Silvina Montrul

University of Illinois at Urbana-Champaign

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Silvina Montrul is Professor of the Department of Spanish, Italian and Portuguese and Professor of Linguistics at the University of Illinois at Urbana-Champaign, where she is also Director of the University Language Academy for Children and Director of the Second Language Acquisition and Bilingualism Lab. She is also co-editor of the journal Second Language Research. She is author of The Acquisition of Spanish (Benjamins, 2004), Incomplete Acquisition in Bilingualism. Re-examining the Age Factor (Benjamins, 2008), El bilingüismo en el mundo hispanohablante (Wiley-Blackwell, 2013), and The Acquisition of Heritage Languages (Cambridge University Press, 2016), as well as numerous articles in journals such as Bilingualism: Language and Cognition, The International Journal of Bilingualism, Language Learning, The Heritage Language Journal, Studies in Second Language Acquisition, Language Acquisition, Second Language Research, Language. Her research focuses on linguistic and psycholinguistic approaches to adult second language acquisition and bilingualism, in particular syntax, semantics and morphology. She also has expertise in language loss and retention in minority language-speaking bilinguals, or heritage speakers.

Abstract
Supporting Heritage Language Development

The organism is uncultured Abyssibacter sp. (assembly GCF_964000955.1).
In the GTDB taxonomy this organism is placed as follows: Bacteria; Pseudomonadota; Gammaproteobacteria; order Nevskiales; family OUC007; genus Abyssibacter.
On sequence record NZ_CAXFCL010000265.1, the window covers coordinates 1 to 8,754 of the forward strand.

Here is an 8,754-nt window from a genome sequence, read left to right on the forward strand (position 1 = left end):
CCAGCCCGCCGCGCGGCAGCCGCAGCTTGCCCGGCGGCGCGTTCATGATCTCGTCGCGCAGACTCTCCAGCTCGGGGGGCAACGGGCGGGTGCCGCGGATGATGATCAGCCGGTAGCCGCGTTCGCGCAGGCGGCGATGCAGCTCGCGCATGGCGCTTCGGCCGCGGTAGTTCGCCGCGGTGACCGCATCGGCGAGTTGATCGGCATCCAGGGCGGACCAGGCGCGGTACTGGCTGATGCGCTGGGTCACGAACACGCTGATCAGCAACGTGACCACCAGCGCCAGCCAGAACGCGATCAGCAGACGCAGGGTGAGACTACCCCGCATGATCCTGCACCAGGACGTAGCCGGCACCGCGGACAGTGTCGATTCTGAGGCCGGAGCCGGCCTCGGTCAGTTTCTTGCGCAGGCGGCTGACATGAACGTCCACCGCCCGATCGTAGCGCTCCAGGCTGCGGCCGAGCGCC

Defined by their transmission across a generation, heritage languages are spoken by the bilingual children of immigrant parents. There is little consensus in the U.S. today about the language education of English Language Learners (ELLs) who I refer to as heritage language speakers: while some call for the early teaching of English, others insist that this can have negative repercussions for the full development and maintenance of the heritage language. Similar concerns affect heritage speakers in other parts of the globe. In this talk, I challenge widely held ideas about native language proficiency: namely, that once acquired early in childhood, a language is stable, especially in adults. I argue instead that native language proficiency can be shaped by the environment, and this is particularly true for U.S. bilinguals. In contrast to monolingual native speakers, the language mastery of heritage speakers by early adulthood is often significantly different from that of both their immigrant parents and native speakers in the home country. Heritage speakers, like all speakers, are born with the ability to learn one or more languages fully and indeed retain native ability in selected grammatical areas due to their early exposure to the language, when compared to second language learners who start acquisition of the second language much later, for example. I will show how insufficient use of the language during late childhood and adolescence can profoundly affect specific aspects of their command of grammar, interrupting the full development of the language and turning their native language into a second language. I will conclude with suggestions for supporting heritage language development during the language-learning period.